BLOG (William Bradley): Shock and Awe in the Philippines -- A Sudbury Writer Reflects on a Recent Trip

May 3, 2012

BLOG (William Bradley): Shock and Awe in the Philippines -- A Sudbury Writer Reflects on a Recent Trip

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Shock and Awe in the Philippines

By William Bradley

The Philippines presents quite a shock to the uninitiated  naïve Westerner-it could offer Canadians a glimpse of their own future dystopia if certain income inequality trends continue here.

Fully laden jeepneys jockeying for space  on downtown Philippine streets where traffic lights are scarce or non-existent, water buffalo contentedly grazing in vacant city lots, rice being dried by rural highways, scanty clad shacks lining roads, and hard pressed environmentalists fighting to save what is left of the country’s original forest are what one is presented with when visiting the Philippines.

The Philippines, is seldom in the news here but is nevertheless quite an experience for Westerners. The country is an archipelago of 7,011 islands strung out for hundreds of miles.

I landed in Manila, a third world city of 12 million on March 16, 2012, after a gruelling 15 hour flight from Toronto to Hong Kong. That was followed by a quick 2 hour flight on Cathay Pacific to the country’s provincial capital of Bacolod, itself a city of 500,000.

I was there to meet Irene, a school teacher from the island of Negros, who I met on the internet after an eight year search for love on the web. Though I had never been outside of North America and not been in an airplane for over 25 years I found myself half way around the world, a completely inexperienced traveller, too cheap to use a travel agent!!!!

As a result, I found myself in complete shock for most of my three week sojourn. But I would not have missed such a life altering trip, for anything-that was the awesome aspect of the trip which involved visiting Irene in her home province of Negros Occidental, in the middle of the Philippines archipelago.  

The steady tropical heat was great after leaving the mid-March snow of Sudbury and it was not hard to handle though temperatures reached beyond 32 C. It seemed to be more dry than steamy, at least where I was, by the ocean.

Also awesome was the food-fresh crab and seafood along with fantastic locally produced vegetables,  fruit, rice and meats. Oranges and mangos were fabulous as they were fresh off the trees.  Even the coffee, again locally produced on the island near Mount Kanlaon, was outstanding, like nothing I had ever experienced! And it was certified organic, shade grown!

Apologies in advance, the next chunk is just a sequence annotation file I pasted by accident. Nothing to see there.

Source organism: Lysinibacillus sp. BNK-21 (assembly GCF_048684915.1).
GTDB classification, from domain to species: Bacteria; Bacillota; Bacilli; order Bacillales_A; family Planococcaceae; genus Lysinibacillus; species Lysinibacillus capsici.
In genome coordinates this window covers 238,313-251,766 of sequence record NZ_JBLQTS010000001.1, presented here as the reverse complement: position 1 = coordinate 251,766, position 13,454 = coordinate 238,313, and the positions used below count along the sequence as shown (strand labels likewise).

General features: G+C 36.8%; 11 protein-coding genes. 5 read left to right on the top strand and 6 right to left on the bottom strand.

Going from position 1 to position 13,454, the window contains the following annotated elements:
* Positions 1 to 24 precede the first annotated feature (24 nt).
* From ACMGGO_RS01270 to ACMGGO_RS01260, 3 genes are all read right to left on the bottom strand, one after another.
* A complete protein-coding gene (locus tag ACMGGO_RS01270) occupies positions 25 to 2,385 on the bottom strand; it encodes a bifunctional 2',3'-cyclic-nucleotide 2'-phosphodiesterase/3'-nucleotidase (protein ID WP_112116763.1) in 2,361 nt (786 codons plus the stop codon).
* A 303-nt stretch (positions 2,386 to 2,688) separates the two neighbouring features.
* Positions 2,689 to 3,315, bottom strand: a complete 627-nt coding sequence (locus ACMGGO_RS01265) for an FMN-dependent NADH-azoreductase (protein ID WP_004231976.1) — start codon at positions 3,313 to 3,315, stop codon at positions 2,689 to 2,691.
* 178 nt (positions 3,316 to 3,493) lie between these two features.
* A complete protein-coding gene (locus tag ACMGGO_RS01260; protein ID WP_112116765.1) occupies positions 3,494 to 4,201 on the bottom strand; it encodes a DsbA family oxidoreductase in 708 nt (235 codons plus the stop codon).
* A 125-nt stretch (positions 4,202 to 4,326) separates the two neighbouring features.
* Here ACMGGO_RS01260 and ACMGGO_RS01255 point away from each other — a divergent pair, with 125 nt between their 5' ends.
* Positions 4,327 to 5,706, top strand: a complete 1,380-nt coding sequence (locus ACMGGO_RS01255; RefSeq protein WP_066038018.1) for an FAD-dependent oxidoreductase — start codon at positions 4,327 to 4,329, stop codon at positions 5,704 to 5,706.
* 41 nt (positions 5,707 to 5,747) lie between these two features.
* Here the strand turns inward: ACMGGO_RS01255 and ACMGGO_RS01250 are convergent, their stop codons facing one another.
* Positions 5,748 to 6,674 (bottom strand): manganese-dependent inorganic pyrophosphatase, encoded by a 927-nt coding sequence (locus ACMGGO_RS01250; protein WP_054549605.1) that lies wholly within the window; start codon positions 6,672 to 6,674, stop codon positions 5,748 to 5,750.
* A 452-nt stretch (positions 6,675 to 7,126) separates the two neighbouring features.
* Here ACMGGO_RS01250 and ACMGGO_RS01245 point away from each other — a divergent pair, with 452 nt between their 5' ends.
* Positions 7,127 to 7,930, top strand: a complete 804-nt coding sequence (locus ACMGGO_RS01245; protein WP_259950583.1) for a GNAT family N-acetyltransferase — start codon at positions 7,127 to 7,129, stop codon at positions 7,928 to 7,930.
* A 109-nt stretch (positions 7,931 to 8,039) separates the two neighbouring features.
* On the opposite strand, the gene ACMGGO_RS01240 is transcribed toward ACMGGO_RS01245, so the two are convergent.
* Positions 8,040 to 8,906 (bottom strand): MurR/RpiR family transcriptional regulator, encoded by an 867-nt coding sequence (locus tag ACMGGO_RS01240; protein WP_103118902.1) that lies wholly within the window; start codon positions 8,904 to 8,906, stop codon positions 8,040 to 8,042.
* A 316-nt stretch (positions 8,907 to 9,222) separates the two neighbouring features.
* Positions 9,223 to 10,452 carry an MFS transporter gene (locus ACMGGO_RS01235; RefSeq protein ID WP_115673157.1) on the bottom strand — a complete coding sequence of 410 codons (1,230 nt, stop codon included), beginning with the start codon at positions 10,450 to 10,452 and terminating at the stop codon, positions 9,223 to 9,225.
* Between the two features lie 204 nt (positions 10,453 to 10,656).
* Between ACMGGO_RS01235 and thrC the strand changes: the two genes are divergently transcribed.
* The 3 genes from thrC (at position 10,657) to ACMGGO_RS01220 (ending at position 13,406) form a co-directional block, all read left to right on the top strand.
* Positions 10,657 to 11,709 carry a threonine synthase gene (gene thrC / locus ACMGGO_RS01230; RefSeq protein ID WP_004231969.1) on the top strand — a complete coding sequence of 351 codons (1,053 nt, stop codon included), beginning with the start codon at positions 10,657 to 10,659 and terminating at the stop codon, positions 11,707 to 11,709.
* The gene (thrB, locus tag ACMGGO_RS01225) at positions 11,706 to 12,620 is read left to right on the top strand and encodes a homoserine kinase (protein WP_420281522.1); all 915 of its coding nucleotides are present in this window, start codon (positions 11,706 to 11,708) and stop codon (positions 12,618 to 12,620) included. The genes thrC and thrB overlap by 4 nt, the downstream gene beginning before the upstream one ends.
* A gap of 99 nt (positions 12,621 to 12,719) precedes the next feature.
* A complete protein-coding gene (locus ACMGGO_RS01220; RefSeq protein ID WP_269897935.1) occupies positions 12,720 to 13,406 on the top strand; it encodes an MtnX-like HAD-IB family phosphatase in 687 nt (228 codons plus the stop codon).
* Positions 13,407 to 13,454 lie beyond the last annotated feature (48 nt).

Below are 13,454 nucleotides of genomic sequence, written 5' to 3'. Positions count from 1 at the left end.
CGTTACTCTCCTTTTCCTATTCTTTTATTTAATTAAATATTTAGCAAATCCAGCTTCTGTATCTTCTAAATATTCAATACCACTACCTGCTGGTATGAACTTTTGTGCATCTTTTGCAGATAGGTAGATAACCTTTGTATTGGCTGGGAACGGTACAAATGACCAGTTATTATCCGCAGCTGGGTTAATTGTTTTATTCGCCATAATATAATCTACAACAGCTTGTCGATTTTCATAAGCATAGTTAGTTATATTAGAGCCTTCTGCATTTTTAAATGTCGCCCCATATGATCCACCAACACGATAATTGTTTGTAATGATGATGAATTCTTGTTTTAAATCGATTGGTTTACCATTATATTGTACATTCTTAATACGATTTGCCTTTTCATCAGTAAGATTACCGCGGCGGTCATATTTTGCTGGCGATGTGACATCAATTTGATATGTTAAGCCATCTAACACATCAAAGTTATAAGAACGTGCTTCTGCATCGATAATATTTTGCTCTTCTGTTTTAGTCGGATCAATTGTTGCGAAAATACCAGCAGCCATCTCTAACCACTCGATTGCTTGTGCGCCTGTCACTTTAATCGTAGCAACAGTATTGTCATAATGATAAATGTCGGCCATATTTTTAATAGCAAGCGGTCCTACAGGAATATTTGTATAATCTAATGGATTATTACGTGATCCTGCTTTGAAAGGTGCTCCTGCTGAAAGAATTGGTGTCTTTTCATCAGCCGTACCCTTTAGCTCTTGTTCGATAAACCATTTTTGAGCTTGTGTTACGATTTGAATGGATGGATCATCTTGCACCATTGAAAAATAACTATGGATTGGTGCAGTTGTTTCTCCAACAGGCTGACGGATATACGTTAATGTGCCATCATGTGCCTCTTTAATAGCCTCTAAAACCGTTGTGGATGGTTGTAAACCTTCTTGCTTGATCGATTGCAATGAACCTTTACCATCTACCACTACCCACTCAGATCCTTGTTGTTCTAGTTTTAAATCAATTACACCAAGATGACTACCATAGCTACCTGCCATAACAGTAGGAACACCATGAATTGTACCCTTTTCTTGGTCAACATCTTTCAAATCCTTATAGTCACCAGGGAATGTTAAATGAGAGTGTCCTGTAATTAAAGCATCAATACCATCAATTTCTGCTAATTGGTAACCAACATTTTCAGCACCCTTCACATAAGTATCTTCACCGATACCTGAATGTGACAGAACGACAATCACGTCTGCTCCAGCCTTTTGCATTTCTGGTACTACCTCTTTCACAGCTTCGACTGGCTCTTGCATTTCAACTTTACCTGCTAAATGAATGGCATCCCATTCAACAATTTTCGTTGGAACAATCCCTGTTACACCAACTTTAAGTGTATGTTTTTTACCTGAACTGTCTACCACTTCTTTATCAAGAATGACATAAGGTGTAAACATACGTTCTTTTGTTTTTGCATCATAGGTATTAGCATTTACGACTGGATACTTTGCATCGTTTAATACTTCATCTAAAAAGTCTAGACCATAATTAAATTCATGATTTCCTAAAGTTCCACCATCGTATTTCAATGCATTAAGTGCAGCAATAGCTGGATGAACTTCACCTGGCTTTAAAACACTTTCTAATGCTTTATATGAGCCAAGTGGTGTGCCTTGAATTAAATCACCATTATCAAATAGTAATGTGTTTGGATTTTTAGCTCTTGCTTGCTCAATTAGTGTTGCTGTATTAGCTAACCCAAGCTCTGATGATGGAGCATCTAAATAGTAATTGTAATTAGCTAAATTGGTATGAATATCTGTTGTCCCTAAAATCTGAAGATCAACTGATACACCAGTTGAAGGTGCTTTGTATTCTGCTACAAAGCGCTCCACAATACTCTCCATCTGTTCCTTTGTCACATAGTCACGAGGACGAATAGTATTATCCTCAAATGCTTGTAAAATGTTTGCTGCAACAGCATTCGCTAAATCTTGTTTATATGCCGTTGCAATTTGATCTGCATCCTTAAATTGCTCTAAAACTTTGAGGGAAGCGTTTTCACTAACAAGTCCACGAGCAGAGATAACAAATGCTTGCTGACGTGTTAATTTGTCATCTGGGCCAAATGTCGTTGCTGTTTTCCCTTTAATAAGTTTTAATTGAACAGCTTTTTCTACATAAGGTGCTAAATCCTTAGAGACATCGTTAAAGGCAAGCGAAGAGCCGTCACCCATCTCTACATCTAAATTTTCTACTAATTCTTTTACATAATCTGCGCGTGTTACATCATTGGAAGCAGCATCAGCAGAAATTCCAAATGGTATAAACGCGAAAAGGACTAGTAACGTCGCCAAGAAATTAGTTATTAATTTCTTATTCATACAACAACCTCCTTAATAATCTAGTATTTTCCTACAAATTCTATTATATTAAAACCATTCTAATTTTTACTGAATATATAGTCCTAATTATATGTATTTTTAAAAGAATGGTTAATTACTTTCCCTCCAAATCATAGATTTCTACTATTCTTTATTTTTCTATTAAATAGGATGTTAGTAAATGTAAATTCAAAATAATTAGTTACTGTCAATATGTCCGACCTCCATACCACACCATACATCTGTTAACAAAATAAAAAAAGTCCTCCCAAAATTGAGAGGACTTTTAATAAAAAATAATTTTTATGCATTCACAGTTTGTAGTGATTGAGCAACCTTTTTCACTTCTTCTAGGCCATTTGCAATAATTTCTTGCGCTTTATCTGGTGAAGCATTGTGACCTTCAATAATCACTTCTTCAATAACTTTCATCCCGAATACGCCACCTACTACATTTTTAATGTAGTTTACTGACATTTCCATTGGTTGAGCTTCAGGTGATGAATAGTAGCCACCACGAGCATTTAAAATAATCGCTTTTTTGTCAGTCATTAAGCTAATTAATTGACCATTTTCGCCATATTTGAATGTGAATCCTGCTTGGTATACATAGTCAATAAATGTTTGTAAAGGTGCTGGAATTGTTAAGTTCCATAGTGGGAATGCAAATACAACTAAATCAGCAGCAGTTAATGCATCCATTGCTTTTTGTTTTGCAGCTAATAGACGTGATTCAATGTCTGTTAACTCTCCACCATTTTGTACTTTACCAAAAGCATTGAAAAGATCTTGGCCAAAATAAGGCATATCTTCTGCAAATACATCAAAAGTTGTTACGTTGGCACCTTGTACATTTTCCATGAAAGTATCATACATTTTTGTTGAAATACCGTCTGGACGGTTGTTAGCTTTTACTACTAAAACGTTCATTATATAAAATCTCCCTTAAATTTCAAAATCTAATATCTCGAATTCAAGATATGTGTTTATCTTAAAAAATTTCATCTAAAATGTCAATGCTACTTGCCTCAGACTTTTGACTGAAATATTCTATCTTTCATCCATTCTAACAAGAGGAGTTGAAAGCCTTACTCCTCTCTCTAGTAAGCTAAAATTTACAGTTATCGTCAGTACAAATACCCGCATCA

Another great aspect was the affordability of the place, from the $27 a night top hotel venue, L Fisher in Bacolod, to beer well under a dollar, to jeepney transportation for 8 pesos (48 pesos equals a dollar).

Appreciated too was the number of environmental organizations apparent in the Bacolod area, including a permaculture site north of the city in Talisay, along with community organizations actively working with local farmers to build their capacity and to distribute their products.

English was known by everyone though all spoke in their own dialect, Ilonggo, a variant of Tagalog which is common to the north of Negros. Signage was invariably in English making it easy to adapt to the locale.

However there were a lot of shocks.

For one thing I experienced poverty like I had never before experienced. I recall a long haired fellow dressed in wretched filthy rags  sauntering down the street in bare feet outside my luxury hotel in downtown Bacolod.

I saw old men peddling tricycles hoping for a fare in the midst of a vast array of motor powered tricycles, motorbikes and careening jeepneys on city streets. I saw flimsy shacks with corrugated roofing, alongside the road from Bocolod to the rural areas of Bais City southeast towards the interior. Although I have to say the people walking out of them were dressed in clean looking clothes and did not look at all dejected.

One surprising and unsettling scene apparent everywhere was the widespread use of armed security guards whether in banks (Irene’s bank branch had 4 armed security guards), at malls where every separate store had security guards, to even small fast food restaurants where the pistol packing guard opened and closed the door for customers. I saw few police cars and no police on foot patrol. Policing seemed to be privatized out of necessity perhaps.

The most jarring shock was that every street level window had bars and all houses were surrounded by high fences. All stores had bars that came down from above once closed. Churches were in compounds. Some private house concrete walls had broken glass on the tops. Even shacks had some form of security barrier around the house, usually bamboo poles. My companion, Irene, seemed to think that was a normal state of affairs and was done to protect householders, as a matter of course.

It makes one think what could happen here if inequality and poverty continues to escalate in Sudbury and Canada as a whole. I for one would not want to live behind bars here as is common in countries like the Philippines.  Few if any homes here, even affluent ones, look like the gated house in La Carlota, well outside of Bacolod, a major centre.

For those fighting to prevent the increasing marginalization of a larger portion of the Canadian population, as the recession  and government cutbacks continue to take their toll, I would say your efforts are well worth it! Keep on fighting!!

Bill (William Peter) Bradley is a local writer and freelance journalist. He is posting  on his website more Philippine photos at .